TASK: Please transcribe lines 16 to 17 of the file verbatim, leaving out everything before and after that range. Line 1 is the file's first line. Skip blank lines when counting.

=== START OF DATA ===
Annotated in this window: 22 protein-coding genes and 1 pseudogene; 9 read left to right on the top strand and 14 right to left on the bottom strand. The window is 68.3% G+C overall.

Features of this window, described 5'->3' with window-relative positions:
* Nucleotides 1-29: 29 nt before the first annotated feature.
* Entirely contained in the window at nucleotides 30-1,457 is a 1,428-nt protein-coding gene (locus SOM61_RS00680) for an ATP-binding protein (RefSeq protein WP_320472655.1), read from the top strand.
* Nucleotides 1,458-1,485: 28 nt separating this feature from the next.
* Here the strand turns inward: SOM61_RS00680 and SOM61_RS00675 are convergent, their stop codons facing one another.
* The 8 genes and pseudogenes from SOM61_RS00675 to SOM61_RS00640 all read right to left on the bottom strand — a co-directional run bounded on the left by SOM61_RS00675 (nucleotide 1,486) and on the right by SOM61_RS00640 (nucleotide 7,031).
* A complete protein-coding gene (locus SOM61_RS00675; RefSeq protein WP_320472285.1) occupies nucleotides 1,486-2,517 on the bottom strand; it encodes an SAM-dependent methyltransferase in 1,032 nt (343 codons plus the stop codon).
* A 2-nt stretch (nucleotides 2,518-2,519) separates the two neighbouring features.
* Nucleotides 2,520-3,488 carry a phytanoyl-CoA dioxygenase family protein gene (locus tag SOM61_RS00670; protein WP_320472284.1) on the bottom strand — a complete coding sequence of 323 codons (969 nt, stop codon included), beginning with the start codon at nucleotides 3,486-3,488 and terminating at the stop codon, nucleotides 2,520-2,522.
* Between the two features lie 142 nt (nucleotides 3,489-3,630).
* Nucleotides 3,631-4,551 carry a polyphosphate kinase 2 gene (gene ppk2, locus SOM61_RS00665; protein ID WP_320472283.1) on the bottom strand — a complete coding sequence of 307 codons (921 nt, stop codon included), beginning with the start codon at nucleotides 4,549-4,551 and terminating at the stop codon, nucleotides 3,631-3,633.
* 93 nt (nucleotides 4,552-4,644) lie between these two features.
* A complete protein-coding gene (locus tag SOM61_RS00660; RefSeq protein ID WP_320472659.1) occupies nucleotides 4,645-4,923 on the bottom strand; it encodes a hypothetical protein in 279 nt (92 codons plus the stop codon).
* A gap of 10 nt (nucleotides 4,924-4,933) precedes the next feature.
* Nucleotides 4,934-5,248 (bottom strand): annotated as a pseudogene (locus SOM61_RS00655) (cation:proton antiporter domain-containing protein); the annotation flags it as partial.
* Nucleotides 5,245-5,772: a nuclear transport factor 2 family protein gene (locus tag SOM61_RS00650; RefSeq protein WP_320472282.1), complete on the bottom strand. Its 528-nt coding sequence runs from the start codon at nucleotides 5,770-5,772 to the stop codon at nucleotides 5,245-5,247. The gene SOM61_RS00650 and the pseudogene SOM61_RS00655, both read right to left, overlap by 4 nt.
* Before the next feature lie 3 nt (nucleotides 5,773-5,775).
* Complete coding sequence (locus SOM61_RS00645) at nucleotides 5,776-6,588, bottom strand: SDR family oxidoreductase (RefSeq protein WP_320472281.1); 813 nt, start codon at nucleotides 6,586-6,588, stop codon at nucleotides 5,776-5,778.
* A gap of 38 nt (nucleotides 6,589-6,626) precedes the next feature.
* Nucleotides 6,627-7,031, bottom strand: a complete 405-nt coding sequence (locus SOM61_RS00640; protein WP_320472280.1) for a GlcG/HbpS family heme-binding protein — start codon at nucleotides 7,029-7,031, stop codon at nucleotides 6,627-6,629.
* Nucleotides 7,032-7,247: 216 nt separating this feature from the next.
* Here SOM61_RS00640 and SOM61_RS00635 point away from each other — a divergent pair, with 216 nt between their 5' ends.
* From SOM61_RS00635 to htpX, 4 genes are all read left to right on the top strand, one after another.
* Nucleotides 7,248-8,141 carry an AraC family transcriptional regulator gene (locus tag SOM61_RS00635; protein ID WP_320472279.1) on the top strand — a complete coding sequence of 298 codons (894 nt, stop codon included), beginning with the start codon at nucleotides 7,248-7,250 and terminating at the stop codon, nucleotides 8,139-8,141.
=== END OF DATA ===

* Nucleotides 4,934-5,248 (bottom strand): annotated as a pseudogene (locus SOM61_RS00655) (cation:proton antiporter domain-containing protein); the annotation flags it as partial.
* Nucleotides 5,245-5,772: a nuclear transport factor 2 family protein gene (locus tag SOM61_RS00650; RefSeq protein WP_320472282.1), complete on the bottom strand. Its 528-nt coding sequence runs from the start codon at nucleotides 5,770-5,772 to the stop codon at nucleotides 5,245-5,247. The gene SOM61_RS00650 and the pseudogene SOM61_RS00655, both read right to left, overlap by 4 nt.